Midrash (Hebrew: מדרש; plural midrashim, lit. “to investigate” or “study”) is a Hebrew term referring to the not exact, but comparative (homiletic) method of exegesis (hermeneutic) of Biblical texts, which is one of four methods cumulatively called Pardes. The term midrash can also refer to a compilation of homiletic teachings (commentaries) on the Tanakh (Hebrew Bible), in the form of legal and ritual (Halakhah) and legendary, moralizing, folkloristic, and anecdotal (Aggadah) parts.
What is PaRDeS? Also from Wikipedia:
The term, sometimes also spelled PaRDeS, is an acronym formed from the name initials of these four approaches, which are:
- Peshat (פְּשָׁט) — “plain” (simple) or the direct meaning.
- Remez (רֶמֶז) — “hints” or the deep (allegoric) meaning beyond just the literal sense.
- Derash (דְּרַשׁ) — from Hebrew darash: “inquire” (seek) — the comparative (midrashic) meaning, as given through similar occurrences.
- Sod (סוֹד) (pronounced with a long O as in gold) — “secret” (mystery) or the mystical meaning, as given through inspiration or revelation.
Each type of Pardes interpretation examines the extended meaning of a text. As a general rule, the extended meaning never contradicts the base meaning. The Peshat means the plain or contextual meaning of the text. Remez is the allegorical meaning. Derash includes the metaphorical meaning, and Sod represents the hidden meaning. There is often considerable overlap, for example when legal understandings of a verse are influenced by mystical interpretations or when a “hint” is determined by comparing a word with other instances of the same word.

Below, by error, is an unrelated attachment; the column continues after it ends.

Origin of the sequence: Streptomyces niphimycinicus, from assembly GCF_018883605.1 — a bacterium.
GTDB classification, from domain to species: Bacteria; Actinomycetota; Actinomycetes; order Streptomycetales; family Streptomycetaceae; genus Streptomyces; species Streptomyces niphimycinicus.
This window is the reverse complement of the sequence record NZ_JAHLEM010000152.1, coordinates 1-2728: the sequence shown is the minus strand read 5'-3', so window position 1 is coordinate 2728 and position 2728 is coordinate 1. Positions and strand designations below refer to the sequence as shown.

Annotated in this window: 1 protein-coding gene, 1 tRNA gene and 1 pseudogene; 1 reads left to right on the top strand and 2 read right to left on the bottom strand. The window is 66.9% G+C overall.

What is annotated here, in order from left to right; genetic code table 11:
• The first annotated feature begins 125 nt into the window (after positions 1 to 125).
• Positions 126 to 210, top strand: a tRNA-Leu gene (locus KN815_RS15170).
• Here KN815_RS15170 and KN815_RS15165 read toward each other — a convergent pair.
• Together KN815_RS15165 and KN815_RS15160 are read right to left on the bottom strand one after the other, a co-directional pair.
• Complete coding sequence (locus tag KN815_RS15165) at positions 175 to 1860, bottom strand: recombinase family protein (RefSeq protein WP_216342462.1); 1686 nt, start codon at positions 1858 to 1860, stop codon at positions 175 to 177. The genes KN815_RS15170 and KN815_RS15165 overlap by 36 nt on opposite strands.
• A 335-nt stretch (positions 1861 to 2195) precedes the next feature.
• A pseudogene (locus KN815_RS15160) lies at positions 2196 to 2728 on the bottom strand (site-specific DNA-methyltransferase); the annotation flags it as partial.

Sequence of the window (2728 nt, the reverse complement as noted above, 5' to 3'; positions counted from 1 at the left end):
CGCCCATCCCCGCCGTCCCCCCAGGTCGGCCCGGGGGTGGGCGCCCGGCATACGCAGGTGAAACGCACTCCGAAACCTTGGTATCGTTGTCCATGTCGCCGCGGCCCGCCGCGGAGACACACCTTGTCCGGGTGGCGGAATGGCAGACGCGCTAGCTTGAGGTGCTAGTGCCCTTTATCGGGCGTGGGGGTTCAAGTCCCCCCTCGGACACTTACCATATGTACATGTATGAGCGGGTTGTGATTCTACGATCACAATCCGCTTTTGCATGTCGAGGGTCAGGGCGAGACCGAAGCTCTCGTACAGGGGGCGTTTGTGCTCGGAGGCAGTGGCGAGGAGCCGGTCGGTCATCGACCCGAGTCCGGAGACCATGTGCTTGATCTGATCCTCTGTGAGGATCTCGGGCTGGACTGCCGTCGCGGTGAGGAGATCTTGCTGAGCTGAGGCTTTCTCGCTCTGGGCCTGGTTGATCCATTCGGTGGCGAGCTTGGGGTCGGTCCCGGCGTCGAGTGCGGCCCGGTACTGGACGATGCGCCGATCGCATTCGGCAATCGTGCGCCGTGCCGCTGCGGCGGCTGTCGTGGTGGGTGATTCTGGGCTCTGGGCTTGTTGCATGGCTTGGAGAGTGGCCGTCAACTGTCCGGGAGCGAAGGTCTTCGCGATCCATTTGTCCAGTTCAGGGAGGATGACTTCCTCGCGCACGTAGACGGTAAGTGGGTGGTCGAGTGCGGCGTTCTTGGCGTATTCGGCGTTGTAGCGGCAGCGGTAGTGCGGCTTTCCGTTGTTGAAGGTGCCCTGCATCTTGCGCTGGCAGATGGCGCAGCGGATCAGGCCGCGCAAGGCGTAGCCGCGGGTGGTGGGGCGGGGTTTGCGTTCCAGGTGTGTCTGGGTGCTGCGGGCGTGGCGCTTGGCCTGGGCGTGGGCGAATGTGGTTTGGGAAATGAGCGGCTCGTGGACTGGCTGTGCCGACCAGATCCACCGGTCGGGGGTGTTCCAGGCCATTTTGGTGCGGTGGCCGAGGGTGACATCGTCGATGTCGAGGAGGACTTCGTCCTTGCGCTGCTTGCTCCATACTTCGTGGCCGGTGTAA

From My Jewish Learning:
Midrash: The Interpretive Tradition
Midrash is a tool of interpretation which assumes that every word, letter, and even stroke of the pen in the Torah has meaning. Midrash Aggadah focuses on biblical narratives, Midrash Halakhah interprets legal passages. In modern times, midrash can include any retellings, additions, or twists on Torah stories.
From Jewish Virtual Library’s Glossary:
(pl. midrashim). From darash, “to inquire,” whence it comes to mean “exposition” (of scripture). Refers to the “commentary” literature developed in classical Judaism that attempts to interpret Jewish scriptures in a thorough manner. Literary Midrash may focus either on halaka, directing the Jew to specific patterns of religious practice, or on (h)aggada, dealing with theological ideas, ethical teachings, popular philosophy, imaginative exposition, legend, allegory, animal fables—that is, whatever is not halaka.